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Snowflake Stock Drift Lowers after Mixed Earnings

snowflake

Snowflake stock opened lower in US trading today after reporting mixed earnings. While the company’s revenues were better than expected its losses were wider than expected.

Snowflake released its fiscal first-quarter 2022 earnings for the quarter ended April 30 yesterday after the close of US markets. The company reported revenues of $228.9 million in the quarter which were 110% higher than the corresponding period last year and were also ahead of the $212.9 million that analysts polled by Refinitiv were expecting.

Snowflake reported wider than expected loss in the quarter

Snowflake’s net losses rose to $203.2 million in the quarter as compared to $93.6 million in the corresponding quarter in 2020. While the company’s revenues have been increasing at a fast pace, its losses have also been swelling.

Snowflake reported product revenues of $213.8 million in the quarter which were higher than what the company had guided for. For the current quarter, it gave a guidance of $235 million to $240 million in product revenues. At the midpoint of the guidance, it would mean a 171% year-over-year increase. The revenues were barely in line with the $233 million that analysts were expecting.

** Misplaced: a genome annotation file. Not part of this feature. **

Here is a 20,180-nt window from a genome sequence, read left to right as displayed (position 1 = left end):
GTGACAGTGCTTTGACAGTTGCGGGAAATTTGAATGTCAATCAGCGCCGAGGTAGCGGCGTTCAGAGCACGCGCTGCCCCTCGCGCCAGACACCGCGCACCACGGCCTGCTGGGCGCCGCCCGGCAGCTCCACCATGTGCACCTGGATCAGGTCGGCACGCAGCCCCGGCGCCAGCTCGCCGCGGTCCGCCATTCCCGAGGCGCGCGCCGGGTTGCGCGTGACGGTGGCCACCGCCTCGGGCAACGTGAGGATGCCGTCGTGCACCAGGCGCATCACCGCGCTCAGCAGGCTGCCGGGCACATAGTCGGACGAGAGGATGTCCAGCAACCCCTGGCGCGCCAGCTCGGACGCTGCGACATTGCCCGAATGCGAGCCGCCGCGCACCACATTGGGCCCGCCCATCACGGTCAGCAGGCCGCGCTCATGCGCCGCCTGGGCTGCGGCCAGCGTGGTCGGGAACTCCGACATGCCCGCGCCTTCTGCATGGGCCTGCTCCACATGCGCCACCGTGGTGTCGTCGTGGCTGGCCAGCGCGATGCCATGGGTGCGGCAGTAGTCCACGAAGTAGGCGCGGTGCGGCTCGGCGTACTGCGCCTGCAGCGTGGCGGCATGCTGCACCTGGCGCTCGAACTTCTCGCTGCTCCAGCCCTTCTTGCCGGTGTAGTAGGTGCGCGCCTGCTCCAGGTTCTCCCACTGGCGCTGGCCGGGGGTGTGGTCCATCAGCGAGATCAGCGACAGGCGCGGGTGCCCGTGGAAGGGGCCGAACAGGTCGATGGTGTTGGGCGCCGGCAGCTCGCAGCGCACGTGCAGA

Snowflake valuations

But then, with valuations as high as Snowflake, markets expect much more than the minor beat to keep the momentum going. Meanwhile, the management was optimistic about the company’s performance in the fiscal first quarter. “Snowflake reported strong Q1 results with triple-digit growth in product revenue, reflecting strength in customer consumption,” said CEO Frank Slootman. He added, “Remaining performance obligations showed a robust increase year-on-year, indicating strength in sales across the board.”

Barclays not too impressed with the performance

However, Wall Street is not too impressed with the performance. “Given there were high expectations into the quarter, the investor base might not be satisfied enough with these results to drive shares higher,” said Raimo Lenschow, an analyst at Barclays.

Snowflake stock has underperformed the S&P 500 this year. The stock had a bumper listing where it more than doubled on the listing day. The stock continued to rally but has looked weak after peaking last year. The sell-off in loss-making growth names is weighing heavy on Snowflake stock as well as it trades at a discount of 45% to its 52-week highs.

Goldman Sachs had upgraded the stock

Some of the Wall Street analysts are positive about Snowflake’s outlook. Earlier this month, Goldman Sachs upgraded the stock. “With the stock ~50% off its highs from December 2020 relative to a 1% decline for our broader software coverage and +4% for the Nasdaq over the same time period, we believe investor expectations have become more balanced and see a path towards outperformance, as we believe the durability of growth is not fully reflected in the company’s current valuation,” said Goldman analysts in their note.

Berkshire Hathaway is also an investor in Snowflake

Berkshire Hathaway is among the investors of Snowflake. The Warren Buffett-led company had invested in the IPO along with Salesforce. Usually, Buffett shies away from investing in tech companies and has an even pessimistic view of IPOs.